Why External Shading?
Designers, Architects and Engineers now more than ever need to consider the performance characteristics of solar shading, at an early design stage of the building in order to satisfy low energy building requirements.
The Energy Consumption of Buildings Directive totally acknowledged the role of ‘solar protection devices’ in reducing energy consumption.
Here in the UK, we are catching up with the rest of Europe, who have always known the clear benefits of external shading in terms of solar gain. Not only the solar and heat usage improvements, but also the CO2 savings to be gained by specifying the correct products.
Typically energy consumed creates CO2. A building and its services are critical determinants in a CO2 footprint, because they use a significant amount of energy.
The correct usage of solar shading can dramatically reduce the CO2 footprint. It has been concluded by various organisations carrying out studies in this field, that ideally a window should have both internal and external shading.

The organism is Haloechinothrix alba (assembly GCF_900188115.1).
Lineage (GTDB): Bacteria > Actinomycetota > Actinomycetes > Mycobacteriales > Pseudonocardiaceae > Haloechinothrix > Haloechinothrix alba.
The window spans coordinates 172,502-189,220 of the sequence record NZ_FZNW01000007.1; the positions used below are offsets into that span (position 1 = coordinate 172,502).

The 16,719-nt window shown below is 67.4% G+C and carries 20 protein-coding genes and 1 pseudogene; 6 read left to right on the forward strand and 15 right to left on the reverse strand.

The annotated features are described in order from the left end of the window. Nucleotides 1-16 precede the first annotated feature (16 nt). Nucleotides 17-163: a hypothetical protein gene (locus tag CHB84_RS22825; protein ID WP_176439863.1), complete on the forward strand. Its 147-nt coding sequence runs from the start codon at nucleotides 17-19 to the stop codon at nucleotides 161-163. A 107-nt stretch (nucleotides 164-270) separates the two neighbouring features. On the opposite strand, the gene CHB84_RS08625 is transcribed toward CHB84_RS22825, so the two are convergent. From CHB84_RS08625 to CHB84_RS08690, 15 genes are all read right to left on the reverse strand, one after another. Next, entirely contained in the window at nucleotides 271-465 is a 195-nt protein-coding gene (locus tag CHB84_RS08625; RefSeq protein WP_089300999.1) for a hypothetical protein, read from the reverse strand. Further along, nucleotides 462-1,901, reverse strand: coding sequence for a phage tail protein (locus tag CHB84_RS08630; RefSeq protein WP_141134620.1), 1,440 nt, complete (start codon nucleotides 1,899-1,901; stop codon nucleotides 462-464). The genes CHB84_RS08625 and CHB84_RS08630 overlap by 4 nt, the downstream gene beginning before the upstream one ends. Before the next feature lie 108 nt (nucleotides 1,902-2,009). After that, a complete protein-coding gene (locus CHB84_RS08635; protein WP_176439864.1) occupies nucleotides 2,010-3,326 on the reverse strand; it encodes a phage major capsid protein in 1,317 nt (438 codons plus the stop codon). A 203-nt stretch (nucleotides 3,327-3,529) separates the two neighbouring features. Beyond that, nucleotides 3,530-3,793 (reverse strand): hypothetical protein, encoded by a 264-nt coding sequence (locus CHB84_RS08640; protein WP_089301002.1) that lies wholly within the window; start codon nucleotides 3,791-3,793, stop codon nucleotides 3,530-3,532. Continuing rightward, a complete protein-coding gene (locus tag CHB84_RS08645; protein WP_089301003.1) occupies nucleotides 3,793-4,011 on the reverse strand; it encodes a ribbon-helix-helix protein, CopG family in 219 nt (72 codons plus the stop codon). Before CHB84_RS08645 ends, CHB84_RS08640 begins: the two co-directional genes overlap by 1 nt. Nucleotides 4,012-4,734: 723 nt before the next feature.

Internal provides visual comfort e.g. glare control, darkening performance and external for thermal comfort e.g. solar gain control.
It should be noted that the air space between devices and the glazing also act as a thermal barrier.
It is critical to understand the huge benefits of external shading and the World Green Building Council have indicated this in their publication, Health, Well-being and Productivity in Offices.
You will see that RIBA Awarded properties, like Caring Wood House have external blinds to control heat and glare which results in one of the most eco-friendly passive house designs in the country.